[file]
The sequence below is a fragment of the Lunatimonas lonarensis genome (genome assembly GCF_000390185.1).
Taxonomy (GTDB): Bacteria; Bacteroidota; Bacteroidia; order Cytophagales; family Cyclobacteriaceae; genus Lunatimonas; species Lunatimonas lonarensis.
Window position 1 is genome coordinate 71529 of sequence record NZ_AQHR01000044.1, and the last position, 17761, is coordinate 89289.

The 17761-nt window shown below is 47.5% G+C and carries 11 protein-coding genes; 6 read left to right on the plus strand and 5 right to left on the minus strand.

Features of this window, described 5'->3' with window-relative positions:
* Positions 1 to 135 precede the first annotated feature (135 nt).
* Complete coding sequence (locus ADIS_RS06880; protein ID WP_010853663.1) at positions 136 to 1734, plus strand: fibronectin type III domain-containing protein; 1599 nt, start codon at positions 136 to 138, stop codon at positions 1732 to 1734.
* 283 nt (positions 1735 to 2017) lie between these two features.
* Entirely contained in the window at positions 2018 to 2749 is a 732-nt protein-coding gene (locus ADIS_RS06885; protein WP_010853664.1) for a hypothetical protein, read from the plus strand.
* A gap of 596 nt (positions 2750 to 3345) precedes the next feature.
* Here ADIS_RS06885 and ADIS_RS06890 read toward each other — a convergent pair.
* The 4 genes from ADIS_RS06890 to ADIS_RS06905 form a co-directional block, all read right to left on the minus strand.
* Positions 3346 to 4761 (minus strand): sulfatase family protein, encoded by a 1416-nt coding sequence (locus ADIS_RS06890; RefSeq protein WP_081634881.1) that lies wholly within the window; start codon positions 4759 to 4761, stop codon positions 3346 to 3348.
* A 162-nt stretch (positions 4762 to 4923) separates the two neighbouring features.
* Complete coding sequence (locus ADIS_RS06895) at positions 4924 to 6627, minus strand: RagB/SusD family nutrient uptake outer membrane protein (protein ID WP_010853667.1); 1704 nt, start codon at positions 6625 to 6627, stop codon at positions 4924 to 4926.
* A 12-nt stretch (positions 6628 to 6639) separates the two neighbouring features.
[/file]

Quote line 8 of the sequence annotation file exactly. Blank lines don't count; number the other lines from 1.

* 283 nt (positions 1735 to 2017) lie between these two features.